The fact that a response to a negative review cannot include confidential client information dictates that the lawyer take a minimalist approach. Therefore, if a Massachusetts attorney is inclined to respond to an online review at all, bar counsel would advise the lawyer simply to note disagreement with the review while pointing out that any further discussion will have to be between the lawyer and the client. For example, the lawyer may respond: “I am sorry the reviewer feels this way. Although I disagree with the reviewer’s comments about my representation, the Rules of Professional Conduct prevent me from discussing the facts of the engagement in a public forum such as this. I have, however, reached out to the reviewer directly to discuss her concerns.”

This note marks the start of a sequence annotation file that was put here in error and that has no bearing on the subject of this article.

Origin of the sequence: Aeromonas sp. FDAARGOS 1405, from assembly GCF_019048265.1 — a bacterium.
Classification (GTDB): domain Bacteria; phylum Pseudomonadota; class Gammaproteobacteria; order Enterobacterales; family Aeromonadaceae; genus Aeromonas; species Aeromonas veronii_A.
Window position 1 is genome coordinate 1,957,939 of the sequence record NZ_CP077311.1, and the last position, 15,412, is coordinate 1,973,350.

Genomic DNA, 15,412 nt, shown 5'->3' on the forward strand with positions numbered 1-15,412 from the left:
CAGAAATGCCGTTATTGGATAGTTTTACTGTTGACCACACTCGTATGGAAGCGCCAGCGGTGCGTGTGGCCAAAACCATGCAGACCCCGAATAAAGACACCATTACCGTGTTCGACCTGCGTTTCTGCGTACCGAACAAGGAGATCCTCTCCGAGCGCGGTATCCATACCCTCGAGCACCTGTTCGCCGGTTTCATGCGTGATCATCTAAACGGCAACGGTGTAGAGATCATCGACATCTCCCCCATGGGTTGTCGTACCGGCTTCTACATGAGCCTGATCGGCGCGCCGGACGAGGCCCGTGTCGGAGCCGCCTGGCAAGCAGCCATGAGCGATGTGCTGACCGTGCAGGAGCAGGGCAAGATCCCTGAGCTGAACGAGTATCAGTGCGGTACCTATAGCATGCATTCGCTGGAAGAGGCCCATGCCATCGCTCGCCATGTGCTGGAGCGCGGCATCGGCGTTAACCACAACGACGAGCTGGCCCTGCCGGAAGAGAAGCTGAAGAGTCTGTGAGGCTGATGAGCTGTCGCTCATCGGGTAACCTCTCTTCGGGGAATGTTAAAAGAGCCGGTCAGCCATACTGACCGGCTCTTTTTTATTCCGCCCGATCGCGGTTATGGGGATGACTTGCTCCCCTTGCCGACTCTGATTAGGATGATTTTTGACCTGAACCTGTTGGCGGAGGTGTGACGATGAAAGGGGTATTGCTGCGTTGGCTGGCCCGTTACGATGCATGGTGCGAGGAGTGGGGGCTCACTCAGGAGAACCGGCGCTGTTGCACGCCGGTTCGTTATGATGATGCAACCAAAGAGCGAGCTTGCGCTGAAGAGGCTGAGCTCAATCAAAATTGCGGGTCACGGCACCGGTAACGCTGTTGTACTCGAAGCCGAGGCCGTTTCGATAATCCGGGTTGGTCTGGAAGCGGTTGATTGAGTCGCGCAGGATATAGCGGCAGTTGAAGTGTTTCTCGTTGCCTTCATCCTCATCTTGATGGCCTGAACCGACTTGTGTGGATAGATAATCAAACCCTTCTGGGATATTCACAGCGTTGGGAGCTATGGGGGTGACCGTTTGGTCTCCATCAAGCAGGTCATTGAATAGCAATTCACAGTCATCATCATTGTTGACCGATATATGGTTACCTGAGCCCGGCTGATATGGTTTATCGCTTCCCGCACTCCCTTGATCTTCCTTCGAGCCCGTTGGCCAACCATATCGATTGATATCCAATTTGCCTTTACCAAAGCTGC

A couple other basic options are discussed in the BBO article: (1) Not responding at all, and (2) Attempting resolution. Not responding at all is an option for any review that is irrational or unfair on its face, and usually inadvisable otherwise.

You might be able to get a negative review taken down depending on its nature. Instructions on how to get reviews taken down from popular review sites can be found in this 2020 article from Catherine Reach at the North Carolina Bar Association, which notes that “if a review is inaccurate, they weren’t your client, if the review is threatening, includes hate speech or is lewd you may have some recourse directly with the review site in getting it taken down.” The same article also recommends not choosing to sue the client in any situation, and notes the Consumer Review Fairness Act of 2016 prohibits non-disparagement clauses.